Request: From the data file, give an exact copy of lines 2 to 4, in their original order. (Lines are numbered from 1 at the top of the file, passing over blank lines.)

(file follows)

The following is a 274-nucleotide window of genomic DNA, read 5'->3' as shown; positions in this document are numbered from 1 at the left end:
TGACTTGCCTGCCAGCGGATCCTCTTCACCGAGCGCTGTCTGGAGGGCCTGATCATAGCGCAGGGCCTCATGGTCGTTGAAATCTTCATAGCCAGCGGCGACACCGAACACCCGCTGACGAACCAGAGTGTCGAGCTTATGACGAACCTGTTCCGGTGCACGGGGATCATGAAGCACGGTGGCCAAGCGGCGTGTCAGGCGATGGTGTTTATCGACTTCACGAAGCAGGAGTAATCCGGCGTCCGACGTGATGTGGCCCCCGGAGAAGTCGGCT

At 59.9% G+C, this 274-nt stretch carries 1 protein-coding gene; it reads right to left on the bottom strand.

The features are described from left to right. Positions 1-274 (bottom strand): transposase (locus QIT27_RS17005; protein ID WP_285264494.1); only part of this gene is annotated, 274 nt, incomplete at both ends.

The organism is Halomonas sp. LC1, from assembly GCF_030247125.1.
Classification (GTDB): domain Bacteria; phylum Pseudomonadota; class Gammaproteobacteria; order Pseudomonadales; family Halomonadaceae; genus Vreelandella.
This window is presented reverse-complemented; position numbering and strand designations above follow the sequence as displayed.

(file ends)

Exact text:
TGACTTGCCTGCCAGCGGATCCTCTTCACCGAGCGCTGTCTGGAGGGCCTGATCATAGCGCAGGGCCTCATGGTCGTTGAAATCTTCATAGCCAGCGGCGACACCGAACACCCGCTGACGAACCAGAGTGTCGAGCTTATGACGAACCTGTTCCGGTGCACGGGGATCATGAAGCACGGTGGCCAAGCGGCGTGTCAGGCGATGGTGTTTATCGACTTCACGAAGCAGGAGTAATCCGGCGTCCGACGTGATGTGGCCCCCGGAGAAGTCGGCT

At 59.9% G+C, this 274-nt stretch carries 1 protein-coding gene; it reads right to left on the bottom strand.

The features are described from left to right. Positions 1-274 (bottom strand): transposase (locus QIT27_RS17005; protein ID WP_285264494.1); only part of this gene is annotated, 274 nt, incomplete at both ends.